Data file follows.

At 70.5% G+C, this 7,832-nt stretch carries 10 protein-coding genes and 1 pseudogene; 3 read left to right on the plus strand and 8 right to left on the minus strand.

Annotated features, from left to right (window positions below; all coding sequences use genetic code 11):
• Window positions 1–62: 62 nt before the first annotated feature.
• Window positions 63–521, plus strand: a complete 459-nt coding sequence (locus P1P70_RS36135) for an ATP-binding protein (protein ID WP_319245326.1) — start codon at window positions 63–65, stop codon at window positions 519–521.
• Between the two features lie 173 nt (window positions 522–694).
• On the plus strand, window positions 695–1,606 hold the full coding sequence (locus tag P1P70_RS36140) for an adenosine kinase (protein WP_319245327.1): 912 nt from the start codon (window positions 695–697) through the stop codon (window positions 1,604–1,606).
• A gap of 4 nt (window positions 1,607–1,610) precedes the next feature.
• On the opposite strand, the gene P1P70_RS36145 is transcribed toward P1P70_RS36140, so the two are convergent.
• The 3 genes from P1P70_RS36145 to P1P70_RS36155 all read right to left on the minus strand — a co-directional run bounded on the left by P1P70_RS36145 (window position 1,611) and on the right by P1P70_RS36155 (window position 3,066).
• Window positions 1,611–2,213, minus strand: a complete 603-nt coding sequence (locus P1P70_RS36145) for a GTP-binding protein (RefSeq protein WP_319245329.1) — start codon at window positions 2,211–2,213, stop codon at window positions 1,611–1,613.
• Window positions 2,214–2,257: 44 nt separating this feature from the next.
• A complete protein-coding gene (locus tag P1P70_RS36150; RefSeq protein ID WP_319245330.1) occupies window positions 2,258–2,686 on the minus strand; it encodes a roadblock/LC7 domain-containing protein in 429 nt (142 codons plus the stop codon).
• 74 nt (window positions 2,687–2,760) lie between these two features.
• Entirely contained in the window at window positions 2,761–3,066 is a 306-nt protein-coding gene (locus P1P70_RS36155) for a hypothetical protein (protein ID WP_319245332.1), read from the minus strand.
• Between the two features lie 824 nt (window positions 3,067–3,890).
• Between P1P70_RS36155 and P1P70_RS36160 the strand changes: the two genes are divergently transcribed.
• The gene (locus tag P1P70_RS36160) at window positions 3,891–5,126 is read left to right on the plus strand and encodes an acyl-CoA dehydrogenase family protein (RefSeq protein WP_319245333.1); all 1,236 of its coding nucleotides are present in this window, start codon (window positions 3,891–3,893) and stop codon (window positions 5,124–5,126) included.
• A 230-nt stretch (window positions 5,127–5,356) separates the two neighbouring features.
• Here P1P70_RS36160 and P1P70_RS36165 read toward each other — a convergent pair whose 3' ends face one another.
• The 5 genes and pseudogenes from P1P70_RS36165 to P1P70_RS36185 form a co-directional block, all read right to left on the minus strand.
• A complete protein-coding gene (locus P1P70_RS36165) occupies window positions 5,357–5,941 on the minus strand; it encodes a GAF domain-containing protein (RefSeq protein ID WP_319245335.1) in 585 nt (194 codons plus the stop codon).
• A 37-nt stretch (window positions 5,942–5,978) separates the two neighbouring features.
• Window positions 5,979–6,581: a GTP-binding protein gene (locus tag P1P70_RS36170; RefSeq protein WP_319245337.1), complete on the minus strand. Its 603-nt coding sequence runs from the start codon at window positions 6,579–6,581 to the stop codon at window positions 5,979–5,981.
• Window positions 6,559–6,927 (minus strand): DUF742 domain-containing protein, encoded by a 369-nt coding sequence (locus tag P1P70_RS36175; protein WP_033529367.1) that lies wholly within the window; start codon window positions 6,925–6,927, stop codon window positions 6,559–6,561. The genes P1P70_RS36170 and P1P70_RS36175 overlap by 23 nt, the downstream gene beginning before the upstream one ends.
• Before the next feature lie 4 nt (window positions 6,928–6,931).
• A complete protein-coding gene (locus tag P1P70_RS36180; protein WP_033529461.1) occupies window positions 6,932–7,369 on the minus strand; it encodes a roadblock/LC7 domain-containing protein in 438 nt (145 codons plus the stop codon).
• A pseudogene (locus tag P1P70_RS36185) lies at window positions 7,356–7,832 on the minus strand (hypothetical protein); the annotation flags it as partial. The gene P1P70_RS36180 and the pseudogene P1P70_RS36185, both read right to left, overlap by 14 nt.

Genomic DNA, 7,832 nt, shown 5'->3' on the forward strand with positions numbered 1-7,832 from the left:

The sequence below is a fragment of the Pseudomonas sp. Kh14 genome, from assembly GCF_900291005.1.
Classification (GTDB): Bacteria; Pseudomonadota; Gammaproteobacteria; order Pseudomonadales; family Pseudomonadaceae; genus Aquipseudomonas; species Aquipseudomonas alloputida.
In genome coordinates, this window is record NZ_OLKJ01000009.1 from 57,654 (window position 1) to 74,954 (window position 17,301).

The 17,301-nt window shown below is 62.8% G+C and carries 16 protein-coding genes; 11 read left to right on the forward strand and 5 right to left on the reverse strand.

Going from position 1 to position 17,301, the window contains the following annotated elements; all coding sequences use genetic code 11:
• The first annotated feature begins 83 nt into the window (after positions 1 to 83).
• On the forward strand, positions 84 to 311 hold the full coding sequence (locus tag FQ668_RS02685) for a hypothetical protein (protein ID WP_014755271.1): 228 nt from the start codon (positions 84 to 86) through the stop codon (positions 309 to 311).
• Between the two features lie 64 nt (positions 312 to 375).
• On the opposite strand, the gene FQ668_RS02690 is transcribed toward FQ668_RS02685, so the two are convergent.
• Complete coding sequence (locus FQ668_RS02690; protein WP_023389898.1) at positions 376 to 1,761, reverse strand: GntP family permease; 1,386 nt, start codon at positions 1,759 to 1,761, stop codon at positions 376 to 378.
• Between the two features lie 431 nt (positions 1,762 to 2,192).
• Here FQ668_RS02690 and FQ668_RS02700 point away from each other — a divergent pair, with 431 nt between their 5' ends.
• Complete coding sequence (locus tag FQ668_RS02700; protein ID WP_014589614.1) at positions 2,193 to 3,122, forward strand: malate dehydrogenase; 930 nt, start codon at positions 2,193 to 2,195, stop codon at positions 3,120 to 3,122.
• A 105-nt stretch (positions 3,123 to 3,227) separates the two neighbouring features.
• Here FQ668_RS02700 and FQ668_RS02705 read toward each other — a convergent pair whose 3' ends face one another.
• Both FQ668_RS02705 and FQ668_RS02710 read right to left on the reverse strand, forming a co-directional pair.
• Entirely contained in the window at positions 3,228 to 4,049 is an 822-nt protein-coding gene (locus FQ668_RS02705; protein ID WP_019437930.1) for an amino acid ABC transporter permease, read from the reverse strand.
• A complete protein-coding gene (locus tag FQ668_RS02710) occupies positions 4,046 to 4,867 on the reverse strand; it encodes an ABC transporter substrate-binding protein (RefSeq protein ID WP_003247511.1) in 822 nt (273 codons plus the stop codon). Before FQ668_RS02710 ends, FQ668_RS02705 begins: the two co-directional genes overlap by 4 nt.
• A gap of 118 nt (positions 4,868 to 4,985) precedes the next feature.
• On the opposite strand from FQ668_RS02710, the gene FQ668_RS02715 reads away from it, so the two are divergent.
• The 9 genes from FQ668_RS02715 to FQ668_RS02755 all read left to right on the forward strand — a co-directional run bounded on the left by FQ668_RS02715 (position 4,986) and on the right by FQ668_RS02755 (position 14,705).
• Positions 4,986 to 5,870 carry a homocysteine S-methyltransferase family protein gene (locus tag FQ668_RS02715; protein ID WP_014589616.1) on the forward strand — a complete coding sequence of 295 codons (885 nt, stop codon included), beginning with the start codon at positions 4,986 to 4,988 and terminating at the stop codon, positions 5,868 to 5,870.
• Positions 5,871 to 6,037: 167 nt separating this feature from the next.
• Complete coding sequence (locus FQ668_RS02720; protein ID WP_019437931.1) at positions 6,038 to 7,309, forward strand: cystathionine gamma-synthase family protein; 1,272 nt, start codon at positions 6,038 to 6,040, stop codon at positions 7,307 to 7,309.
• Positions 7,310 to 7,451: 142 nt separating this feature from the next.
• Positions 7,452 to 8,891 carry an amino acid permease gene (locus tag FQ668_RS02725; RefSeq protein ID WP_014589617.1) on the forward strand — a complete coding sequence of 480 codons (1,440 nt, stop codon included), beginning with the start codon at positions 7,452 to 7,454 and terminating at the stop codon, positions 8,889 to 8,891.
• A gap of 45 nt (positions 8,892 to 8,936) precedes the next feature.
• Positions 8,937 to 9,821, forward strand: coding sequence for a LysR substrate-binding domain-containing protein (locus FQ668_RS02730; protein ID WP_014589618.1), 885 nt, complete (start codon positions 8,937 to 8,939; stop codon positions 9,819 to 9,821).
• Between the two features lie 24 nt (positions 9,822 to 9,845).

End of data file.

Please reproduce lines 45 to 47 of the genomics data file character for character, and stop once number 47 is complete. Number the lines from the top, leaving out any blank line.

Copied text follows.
• Entirely contained in the window at positions 3,228 to 4,049 is an 822-nt protein-coding gene (locus FQ668_RS02705; protein ID WP_019437930.1) for an amino acid ABC transporter permease, read from the reverse strand.
• A complete protein-coding gene (locus tag FQ668_RS02710) occupies positions 4,046 to 4,867 on the reverse strand; it encodes an ABC transporter substrate-binding protein (RefSeq protein ID WP_003247511.1) in 822 nt (273 codons plus the stop codon). Before FQ668_RS02710 ends, FQ668_RS02705 begins: the two co-directional genes overlap by 4 nt.
• A gap of 118 nt (positions 4,868 to 4,985) precedes the next feature.